If you would like to speak to us, ask questions or book an appointment please email us/phone us on or 07718588422. Please be aware if we are working with clients the phone goes to answer machine. All emails are replied to within 48 hours.

If you would like to learn a little more about some behaviour problems, then please keep reading;

Dogs suffer it just as we do, but we can help them minimise and overcome stress. Most dogs that have behaviour problems are experiencing stress and this will eventually have an impact of their health and life expectancy. So its important to address this as we do at every appointment. Even as pup’s, before birth, they can experience stress if Mum is stressed in anyway, prenatal stress before birth is not uncommon.

Dog to dog aggression
This is often fear based. All dogs, all breeds have an “interaction sequence” and dog reactivity is any deviation from that normal chain of interaction sequence. Punishment always makes it worse.
It can start for many reasons, for example many owners are told to “socialise with other dogs” lots and this then often leads to a bad experience or over excitement/exuberance making your dog unable to listen or focus on you the owner. They cannot disengage or come away from other dogs and then as they grow bigger, the owner restricts the freedom due to lack of control, this in turn leads to frustration in the dog, then fear all due to bad advice as a puppy.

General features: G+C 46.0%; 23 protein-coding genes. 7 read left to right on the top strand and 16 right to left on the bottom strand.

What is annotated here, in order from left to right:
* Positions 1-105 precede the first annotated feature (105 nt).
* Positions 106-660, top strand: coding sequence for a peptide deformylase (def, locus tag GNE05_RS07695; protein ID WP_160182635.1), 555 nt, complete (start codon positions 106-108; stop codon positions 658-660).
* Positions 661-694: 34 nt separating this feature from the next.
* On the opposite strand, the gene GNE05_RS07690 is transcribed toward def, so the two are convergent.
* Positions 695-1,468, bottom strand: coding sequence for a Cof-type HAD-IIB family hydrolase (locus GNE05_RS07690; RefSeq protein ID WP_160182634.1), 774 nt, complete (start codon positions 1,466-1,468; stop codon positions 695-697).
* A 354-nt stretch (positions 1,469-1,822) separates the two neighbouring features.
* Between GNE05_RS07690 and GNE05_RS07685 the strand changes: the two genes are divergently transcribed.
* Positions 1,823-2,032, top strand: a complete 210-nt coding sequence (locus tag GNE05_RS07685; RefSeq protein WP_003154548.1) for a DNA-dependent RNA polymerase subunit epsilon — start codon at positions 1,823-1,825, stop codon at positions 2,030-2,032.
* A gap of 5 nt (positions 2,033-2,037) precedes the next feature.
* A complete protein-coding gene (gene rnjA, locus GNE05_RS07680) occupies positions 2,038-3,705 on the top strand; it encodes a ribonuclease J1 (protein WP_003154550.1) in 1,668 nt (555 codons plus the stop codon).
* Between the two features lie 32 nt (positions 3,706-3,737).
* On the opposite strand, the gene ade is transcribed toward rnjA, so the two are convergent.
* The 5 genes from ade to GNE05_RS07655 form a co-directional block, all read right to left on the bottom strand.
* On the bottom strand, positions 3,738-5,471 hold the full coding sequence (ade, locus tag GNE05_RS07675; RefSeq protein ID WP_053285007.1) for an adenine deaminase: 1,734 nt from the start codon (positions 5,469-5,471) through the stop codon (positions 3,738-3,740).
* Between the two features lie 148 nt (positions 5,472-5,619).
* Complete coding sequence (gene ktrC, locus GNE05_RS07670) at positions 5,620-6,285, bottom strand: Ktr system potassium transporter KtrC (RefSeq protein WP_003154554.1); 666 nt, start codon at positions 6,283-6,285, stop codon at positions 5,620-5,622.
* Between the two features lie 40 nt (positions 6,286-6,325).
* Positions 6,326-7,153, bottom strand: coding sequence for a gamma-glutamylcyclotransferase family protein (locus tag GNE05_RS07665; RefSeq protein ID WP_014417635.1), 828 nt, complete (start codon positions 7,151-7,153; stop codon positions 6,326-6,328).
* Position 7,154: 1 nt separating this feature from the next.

Dogs, like us humans know and are born with “how to interact with their own species” – but they, like us, sometimes find themselves in an awkward situation & cant politely end the conversation.

Separation Anxiety
This is when a dog may howl/bark when owner leaves or owner may return to destruction or toileting. many dogs have separation related behaviours but as they do none of these things, the owner is blissfully unaware! The way to tell is to film 10 minutes on a smart phone or ipad, set it up, press record and leave for 10 minutes. When you watch it back look out for sleep with eyes closed, the dog drinking or eating treats or food you left. Failure to see any of that may well mean the dog is experiencing some form of anxiety when left.
Abandoned in rescue – is not a cause of this.
Being spoiled – is not a cause either.
Do not leave a puppy crying, ignoring it causes stress, instead try to manage it i.e. let pup out to toilet before it wakes crying.
Your routine becomes “predictors” that you are leaving them alone & this can cause separation distress. Breeders can help there puppies to not go on and get this behaviour problem, if your a breeder please email me if interested in knowing how.